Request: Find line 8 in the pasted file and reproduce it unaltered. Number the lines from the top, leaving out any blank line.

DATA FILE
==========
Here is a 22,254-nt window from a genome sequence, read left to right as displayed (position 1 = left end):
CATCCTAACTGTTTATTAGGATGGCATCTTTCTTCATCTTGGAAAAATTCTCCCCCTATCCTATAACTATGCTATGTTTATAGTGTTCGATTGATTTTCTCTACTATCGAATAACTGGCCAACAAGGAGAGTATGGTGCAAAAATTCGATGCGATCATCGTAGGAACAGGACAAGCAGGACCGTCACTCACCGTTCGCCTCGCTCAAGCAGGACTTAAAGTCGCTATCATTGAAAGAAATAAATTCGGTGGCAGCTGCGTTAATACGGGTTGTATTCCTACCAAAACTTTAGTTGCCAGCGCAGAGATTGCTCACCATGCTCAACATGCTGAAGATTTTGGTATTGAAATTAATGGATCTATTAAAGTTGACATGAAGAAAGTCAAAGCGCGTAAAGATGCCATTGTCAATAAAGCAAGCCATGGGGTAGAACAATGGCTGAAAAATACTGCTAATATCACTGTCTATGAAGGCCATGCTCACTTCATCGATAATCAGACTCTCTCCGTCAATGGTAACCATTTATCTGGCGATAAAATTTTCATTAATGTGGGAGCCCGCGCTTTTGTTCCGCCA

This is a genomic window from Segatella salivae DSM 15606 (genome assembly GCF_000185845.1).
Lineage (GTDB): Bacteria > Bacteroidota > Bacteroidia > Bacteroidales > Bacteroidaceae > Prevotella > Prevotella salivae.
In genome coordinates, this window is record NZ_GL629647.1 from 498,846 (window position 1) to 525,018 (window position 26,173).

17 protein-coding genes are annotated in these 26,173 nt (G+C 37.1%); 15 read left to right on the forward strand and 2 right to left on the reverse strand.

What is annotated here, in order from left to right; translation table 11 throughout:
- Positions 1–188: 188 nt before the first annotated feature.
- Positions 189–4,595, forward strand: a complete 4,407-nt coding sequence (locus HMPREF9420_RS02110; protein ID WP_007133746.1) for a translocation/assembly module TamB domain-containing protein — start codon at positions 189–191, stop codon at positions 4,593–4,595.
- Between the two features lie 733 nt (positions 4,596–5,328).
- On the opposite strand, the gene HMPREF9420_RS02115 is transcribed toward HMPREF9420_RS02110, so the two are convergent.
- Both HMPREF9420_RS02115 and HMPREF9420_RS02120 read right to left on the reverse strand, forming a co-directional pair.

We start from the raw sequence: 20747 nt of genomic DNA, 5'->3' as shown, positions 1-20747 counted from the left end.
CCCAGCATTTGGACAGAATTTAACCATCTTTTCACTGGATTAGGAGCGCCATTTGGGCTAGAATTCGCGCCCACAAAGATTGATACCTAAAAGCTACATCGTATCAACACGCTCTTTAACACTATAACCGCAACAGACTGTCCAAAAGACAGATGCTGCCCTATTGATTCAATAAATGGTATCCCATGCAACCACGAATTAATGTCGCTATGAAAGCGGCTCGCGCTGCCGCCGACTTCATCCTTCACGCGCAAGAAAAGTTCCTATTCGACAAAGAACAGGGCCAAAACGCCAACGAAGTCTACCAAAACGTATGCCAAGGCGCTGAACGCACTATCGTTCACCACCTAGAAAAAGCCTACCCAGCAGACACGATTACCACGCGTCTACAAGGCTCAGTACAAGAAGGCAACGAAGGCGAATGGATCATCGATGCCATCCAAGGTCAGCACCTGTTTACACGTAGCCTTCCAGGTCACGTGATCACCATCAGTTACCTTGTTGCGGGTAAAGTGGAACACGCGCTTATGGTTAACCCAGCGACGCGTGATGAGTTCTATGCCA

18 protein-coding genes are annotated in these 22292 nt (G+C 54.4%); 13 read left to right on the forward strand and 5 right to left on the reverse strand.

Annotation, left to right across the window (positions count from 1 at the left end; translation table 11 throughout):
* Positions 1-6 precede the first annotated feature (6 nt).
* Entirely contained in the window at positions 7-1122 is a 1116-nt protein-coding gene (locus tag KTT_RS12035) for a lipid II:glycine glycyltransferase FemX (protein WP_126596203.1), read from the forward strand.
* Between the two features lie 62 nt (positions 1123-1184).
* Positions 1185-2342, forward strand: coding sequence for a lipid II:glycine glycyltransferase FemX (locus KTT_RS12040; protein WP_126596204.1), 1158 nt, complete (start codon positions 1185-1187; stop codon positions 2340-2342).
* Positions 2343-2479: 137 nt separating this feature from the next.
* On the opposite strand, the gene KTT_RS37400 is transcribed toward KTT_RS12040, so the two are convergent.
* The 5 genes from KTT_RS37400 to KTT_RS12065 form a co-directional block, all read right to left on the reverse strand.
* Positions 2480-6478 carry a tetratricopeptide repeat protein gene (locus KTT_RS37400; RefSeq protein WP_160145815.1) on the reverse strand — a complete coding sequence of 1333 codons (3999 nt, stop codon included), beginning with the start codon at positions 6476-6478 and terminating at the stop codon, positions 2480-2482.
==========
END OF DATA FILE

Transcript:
- Positions 1–188: 188 nt before the first annotated feature.